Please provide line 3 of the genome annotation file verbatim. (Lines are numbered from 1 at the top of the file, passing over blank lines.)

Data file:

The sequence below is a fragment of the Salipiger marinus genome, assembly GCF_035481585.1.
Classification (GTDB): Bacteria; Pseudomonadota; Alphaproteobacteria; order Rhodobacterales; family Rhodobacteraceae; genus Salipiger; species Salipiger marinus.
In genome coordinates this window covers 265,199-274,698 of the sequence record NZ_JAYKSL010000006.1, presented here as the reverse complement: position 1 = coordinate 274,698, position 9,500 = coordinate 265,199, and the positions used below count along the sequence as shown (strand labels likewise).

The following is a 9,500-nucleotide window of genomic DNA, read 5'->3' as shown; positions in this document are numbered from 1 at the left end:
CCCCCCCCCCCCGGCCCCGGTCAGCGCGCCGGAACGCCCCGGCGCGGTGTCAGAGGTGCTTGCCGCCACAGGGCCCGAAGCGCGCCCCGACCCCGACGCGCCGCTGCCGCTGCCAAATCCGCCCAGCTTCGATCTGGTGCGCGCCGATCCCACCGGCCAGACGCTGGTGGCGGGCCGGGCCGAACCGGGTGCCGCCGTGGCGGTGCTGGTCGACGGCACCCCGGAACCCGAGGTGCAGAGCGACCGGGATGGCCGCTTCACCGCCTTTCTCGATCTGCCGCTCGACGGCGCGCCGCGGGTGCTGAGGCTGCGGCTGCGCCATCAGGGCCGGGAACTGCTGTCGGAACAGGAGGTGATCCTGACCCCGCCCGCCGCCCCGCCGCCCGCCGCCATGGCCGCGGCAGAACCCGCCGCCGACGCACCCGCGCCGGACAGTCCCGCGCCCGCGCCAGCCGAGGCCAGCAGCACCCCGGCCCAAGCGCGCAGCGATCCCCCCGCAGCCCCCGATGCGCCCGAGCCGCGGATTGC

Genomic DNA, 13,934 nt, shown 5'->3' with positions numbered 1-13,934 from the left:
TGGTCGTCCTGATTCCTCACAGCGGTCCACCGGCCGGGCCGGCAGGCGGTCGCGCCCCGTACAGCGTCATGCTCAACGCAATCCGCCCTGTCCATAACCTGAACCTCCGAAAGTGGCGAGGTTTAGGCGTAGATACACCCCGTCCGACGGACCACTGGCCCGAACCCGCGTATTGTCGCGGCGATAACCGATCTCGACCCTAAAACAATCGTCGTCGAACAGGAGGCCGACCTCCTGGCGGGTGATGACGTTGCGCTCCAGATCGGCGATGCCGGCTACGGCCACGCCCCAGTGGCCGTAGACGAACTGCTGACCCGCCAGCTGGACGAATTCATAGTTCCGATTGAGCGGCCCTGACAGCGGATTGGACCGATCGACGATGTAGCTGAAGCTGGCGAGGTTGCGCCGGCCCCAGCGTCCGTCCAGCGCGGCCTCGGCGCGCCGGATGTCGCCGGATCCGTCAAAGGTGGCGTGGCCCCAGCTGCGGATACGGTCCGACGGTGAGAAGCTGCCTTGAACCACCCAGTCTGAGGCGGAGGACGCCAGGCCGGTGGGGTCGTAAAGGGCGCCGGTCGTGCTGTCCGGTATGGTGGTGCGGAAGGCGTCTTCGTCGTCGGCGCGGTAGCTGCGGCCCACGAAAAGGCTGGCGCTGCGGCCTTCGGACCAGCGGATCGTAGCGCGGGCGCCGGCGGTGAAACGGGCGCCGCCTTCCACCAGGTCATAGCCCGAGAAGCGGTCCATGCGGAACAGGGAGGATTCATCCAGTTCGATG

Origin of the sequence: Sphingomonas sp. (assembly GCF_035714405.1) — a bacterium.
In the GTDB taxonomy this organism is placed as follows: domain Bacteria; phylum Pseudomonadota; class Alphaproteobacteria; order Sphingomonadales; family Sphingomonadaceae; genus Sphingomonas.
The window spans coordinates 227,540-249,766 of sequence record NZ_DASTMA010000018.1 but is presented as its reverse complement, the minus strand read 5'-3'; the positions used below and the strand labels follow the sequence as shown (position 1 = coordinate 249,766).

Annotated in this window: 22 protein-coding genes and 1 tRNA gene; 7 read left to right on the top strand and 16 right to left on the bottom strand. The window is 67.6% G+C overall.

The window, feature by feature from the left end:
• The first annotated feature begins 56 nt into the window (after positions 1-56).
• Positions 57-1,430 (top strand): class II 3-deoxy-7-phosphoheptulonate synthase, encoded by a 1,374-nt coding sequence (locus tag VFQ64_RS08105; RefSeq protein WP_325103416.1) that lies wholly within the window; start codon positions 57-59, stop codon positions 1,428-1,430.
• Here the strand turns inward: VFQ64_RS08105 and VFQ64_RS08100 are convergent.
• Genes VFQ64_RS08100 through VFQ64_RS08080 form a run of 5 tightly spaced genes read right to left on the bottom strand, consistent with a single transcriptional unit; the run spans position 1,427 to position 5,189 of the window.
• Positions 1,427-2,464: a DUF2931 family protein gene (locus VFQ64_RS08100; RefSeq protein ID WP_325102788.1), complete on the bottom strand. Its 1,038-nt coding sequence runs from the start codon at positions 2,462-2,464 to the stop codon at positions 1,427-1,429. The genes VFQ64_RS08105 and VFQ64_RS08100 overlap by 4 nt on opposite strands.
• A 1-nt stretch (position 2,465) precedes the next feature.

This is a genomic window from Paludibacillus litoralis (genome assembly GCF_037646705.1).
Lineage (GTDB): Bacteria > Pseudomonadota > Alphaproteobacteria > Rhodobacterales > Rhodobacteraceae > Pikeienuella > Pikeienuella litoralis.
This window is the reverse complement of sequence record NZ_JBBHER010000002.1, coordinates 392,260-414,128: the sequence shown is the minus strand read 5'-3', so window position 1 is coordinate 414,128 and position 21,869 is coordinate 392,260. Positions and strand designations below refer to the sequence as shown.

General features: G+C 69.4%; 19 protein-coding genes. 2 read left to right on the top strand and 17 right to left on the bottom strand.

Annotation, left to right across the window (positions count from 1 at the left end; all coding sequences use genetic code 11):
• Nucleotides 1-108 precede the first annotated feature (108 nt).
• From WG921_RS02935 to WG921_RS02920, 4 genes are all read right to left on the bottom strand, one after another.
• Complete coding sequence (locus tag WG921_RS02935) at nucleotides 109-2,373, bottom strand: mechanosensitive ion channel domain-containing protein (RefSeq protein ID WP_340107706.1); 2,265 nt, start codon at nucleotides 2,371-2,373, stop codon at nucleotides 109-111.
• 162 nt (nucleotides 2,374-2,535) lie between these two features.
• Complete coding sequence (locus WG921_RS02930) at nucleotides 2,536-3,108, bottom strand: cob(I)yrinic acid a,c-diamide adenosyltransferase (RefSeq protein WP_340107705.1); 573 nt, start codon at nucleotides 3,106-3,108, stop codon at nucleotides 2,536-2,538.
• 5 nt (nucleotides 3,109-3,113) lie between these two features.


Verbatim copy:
In genome coordinates this window covers 265,199-274,698 of the sequence record NZ_JAYKSL010000006.1, presented here as the reverse complement: position 1 = coordinate 274,698, position 9,500 = coordinate 265,199, and the positions used below count along the sequence as shown (strand labels likewise).